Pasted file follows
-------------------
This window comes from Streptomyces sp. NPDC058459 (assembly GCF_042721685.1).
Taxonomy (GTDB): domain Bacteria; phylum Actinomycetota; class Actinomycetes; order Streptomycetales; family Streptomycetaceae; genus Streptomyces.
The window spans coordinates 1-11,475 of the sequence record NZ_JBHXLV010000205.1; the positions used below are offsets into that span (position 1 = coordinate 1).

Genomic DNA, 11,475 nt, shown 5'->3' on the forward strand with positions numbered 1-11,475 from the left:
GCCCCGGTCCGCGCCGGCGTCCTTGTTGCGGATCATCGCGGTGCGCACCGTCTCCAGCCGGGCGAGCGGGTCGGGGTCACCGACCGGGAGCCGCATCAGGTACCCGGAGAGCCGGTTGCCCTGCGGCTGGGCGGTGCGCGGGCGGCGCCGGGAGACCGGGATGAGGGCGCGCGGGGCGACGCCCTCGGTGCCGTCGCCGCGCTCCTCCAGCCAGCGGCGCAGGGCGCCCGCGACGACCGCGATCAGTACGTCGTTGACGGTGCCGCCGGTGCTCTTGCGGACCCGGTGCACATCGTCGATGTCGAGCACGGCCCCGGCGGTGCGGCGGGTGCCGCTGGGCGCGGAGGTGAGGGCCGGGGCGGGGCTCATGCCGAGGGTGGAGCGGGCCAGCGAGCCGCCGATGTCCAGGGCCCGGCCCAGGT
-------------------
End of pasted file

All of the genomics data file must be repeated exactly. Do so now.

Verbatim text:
This window comes from Streptomyces sp. NPDC058459 (assembly GCF_042721685.1).
Taxonomy (GTDB): domain Bacteria; phylum Actinomycetota; class Actinomycetes; order Streptomycetales; family Streptomycetaceae; genus Streptomyces.
The window spans coordinates 1-11,475 of the sequence record NZ_JBHXLV010000205.1; the positions used below are offsets into that span (position 1 = coordinate 1).

Genomic DNA, 11,475 nt, shown 5'->3' on the forward strand with positions numbered 1-11,475 from the left:
GCCCCGGTCCGCGCCGGCGTCCTTGTTGCGGATCATCGCGGTGCGCACCGTCTCCAGCCGGGCGAGCGGGTCGGGGTCACCGACCGGGAGCCGCATCAGGTACCCGGAGAGCCGGTTGCCCTGCGGCTGGGCGGTGCGCGGGCGGCGCCGGGAGACCGGGATGAGGGCGCGCGGGGCGACGCCCTCGGTGCCGTCGCCGCGCTCCTCCAGCCAGCGGCGCAGGGCGCCCGCGACGACCGCGATCAGTACGTCGTTGACGGTGCCGCCGGTGCTCTTGCGGACCCGGTGCACATCGTCGATGTCGAGCACGGCCCCGGCGGTGCGGCGGGTGCCGCTGGGCGCGGAGGTGAGGGCCGGGGCGGGGCTCATGCCGAGGGTGGAGCGGGCCAGCGAGCCGCCGATGTCCAGGGCCCGGCCCAGGT